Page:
LGBT Black History Month Spotlight:
7 Questions With Philadelphia Black Gay Pride Co-Founder Michael Hinson
In partnership with Philadelphia Black Gay Pride, every day throughout the month of February we will spotlight an influential black mover and shaker in the city.
Today: Michael Hinson, DPA (ABD), the director of policy and programs for the Center for Black Equity in Washington, D.C. He is also an adjunct instructor in the Department of Social and Behavioral Sciences at Cheyney University, the oldest historically black college and university in the United States. He is a former assistant managing director for the City of Philadelphia, the first LGBT liaison for the City of Philadelphia, founder of the COLOURS Organization, a local non-profit social service organization serving LGBT people of color,” and co-founder of Philadelphia Black Gay Pride.
What’s your Philly connection?
I grew up in in Wilmington, Del. and Hemingway, S.C., where my parents still live. I came to Philadelphia originally to find my full self and to grow as a young man. Thanks to three great mentors, Dr. Rashidah Abdul Khabeer, Tyrone Smith and David Fair, I found my full self rather quickly.
When you were a kid what did you want to be when you grew up?
I wanted to be a lawyer. This dream continued until I earned my Masters in Public Administration, finally realizing why my now-deceased birth father always called me professor. His prophecy is now in full effect. [Laughs]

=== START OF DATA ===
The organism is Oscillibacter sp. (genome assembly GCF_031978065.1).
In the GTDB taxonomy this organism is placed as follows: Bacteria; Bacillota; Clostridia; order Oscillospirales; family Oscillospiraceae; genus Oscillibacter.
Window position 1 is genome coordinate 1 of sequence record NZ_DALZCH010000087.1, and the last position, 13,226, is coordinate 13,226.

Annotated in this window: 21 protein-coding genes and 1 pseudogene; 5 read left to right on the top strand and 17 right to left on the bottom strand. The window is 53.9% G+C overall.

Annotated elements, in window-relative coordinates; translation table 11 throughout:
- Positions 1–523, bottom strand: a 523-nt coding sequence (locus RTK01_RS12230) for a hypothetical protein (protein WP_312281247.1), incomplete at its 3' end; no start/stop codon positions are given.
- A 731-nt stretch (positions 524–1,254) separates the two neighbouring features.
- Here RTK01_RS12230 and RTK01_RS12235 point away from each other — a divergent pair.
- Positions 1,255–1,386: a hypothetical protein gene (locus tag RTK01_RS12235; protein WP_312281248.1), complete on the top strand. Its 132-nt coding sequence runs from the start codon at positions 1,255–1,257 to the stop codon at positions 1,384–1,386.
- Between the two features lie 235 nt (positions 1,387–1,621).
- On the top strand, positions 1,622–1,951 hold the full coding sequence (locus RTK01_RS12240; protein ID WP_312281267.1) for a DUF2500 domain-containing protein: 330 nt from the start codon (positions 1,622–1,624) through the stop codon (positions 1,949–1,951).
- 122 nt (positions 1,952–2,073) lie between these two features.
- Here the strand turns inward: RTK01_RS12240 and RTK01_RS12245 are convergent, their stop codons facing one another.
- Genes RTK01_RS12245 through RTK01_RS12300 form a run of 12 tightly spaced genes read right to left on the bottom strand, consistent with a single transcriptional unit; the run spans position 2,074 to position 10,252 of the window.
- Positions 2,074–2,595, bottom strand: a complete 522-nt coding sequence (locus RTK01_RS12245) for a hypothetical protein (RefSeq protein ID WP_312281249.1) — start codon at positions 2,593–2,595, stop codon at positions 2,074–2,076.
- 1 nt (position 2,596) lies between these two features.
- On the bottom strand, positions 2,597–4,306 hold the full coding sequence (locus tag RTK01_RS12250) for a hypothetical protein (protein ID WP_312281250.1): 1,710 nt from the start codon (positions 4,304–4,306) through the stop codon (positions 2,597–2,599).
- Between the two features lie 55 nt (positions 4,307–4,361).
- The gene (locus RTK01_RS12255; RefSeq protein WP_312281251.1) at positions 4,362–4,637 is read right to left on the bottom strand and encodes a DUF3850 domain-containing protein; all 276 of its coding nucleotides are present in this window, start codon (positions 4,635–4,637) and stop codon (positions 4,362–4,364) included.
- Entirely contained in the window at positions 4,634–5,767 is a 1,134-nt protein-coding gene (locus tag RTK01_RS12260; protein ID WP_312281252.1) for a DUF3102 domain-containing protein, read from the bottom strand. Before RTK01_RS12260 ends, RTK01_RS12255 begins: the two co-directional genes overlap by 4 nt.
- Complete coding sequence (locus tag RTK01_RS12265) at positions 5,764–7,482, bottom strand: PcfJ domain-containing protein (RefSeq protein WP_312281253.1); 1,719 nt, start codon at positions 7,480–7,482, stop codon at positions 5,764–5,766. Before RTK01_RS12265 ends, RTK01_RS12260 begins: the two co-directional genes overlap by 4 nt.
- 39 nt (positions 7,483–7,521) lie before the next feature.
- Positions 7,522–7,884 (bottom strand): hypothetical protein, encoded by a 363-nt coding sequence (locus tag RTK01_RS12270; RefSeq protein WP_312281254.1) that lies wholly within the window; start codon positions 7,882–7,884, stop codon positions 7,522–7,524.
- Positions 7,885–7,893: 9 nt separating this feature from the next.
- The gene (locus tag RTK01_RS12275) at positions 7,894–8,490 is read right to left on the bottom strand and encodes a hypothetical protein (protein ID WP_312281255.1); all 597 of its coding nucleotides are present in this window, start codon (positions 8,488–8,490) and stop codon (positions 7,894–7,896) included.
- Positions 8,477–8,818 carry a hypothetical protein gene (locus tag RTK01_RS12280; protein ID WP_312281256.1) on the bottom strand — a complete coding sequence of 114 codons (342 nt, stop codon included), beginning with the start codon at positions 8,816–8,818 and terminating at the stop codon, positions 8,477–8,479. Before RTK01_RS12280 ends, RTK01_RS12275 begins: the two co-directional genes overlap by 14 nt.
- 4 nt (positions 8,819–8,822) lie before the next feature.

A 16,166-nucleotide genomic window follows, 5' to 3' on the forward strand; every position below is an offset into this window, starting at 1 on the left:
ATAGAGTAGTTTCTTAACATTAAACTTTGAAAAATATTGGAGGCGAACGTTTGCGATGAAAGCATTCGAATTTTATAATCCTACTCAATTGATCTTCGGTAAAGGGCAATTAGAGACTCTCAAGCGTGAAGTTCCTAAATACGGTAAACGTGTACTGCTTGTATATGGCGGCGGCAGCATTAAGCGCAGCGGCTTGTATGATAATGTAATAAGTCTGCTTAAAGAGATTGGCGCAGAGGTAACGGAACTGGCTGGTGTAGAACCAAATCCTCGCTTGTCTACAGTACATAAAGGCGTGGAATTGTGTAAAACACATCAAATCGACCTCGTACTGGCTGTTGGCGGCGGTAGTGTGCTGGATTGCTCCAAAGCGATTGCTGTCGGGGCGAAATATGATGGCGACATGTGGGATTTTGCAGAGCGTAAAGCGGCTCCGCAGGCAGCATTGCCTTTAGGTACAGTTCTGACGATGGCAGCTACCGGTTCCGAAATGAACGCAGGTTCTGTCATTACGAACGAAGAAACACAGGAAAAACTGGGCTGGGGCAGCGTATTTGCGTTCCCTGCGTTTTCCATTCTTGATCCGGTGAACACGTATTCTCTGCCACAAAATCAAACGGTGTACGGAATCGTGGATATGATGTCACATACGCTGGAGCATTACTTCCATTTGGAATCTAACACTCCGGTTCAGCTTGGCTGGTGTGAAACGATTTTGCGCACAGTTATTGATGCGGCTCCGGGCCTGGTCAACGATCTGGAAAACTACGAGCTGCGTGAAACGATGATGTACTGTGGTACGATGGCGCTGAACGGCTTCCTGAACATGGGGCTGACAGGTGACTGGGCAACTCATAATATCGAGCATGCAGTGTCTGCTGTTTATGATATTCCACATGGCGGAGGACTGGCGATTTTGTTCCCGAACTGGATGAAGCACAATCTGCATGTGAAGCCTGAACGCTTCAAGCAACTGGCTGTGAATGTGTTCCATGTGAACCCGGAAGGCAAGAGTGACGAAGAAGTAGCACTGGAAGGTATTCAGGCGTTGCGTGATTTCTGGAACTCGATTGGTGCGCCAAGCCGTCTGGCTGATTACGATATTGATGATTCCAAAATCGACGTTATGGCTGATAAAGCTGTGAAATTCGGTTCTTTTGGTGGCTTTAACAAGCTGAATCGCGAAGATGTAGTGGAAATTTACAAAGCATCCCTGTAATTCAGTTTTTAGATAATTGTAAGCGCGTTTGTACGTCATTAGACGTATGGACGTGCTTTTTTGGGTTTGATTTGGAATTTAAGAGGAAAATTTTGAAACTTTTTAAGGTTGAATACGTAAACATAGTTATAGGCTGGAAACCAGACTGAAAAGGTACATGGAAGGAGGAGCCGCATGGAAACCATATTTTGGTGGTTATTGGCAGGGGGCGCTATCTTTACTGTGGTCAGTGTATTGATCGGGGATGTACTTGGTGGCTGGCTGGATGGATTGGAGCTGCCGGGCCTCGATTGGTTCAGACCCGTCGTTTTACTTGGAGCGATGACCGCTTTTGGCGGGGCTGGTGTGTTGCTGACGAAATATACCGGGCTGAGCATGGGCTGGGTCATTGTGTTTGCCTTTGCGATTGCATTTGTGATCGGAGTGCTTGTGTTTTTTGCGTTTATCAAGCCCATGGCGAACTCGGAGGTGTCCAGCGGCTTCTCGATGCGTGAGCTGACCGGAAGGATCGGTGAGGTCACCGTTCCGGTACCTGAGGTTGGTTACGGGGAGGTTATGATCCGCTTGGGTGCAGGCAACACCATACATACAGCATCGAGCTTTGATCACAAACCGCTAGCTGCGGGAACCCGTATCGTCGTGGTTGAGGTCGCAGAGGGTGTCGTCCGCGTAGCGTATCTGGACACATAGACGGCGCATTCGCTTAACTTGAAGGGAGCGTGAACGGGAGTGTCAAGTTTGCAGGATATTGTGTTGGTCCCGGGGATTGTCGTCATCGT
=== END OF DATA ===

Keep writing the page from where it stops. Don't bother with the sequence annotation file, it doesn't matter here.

Who or what is your biggest inspiration?
Wow, it’s really difficult to name just one or two inspirations, as I am truly a “village”-raised kid. My grandparents, Benjamin and Frances Maddix provided me with my first glimpse of extraordinary opportunities. My parents, Michael, Ned and Vera, along with their amazing brothers and sisters, invested time, treasure and love in me. No matter what I achieved personally or professionally it will never rise to the opportunities they afforded me.
Finish this sentence: I feel fiercest when …
… I am sky diving, bungee jumping, parasailing, horseback riding, jet skiing. There’s a madness to my fierceness.
What’s your proudest achievement?
My proudest achievement is seeing my little sister, who I raised through her teen years, walk across the graduation line at Philadelphia’s Creative and Performing Arts High School. She moved here from South Carolina seeking to grow her God-given talent, and graduated with a major in classical voice. She also excelled at volleyball. She even earned a vocal scholarship to Settlement Music School. Today she is recording and touring with various artists.
If you had a super power what would it be and how would you use it?
If I had super powers I would end poverty and the endless suffering it causes around the world. I’d also probably learn to swim under water for longer periods of time, since I absolutely wanted to be Aqua Man as a kid. (And it wasn’t just for outfit.)
Finish this sentence: In 10 years …
… I’ll still be teaching at some university, still engaged in addressing social justice and equality related issues. All the while I’ll be enjoying vacations near mountains, rivers, lakes and oceans.
I want to leave you with this quote: Dr. Martin Luther King Jr. said, “Whatever affects one directly, affects all indirectly. I can never be what I ought to be until you are what you ought to be. This is the interrelated structure of reality.” This is my plight, and that of the Center for Black Equity. We simply cannot leave any individual behind in the struggle for equality.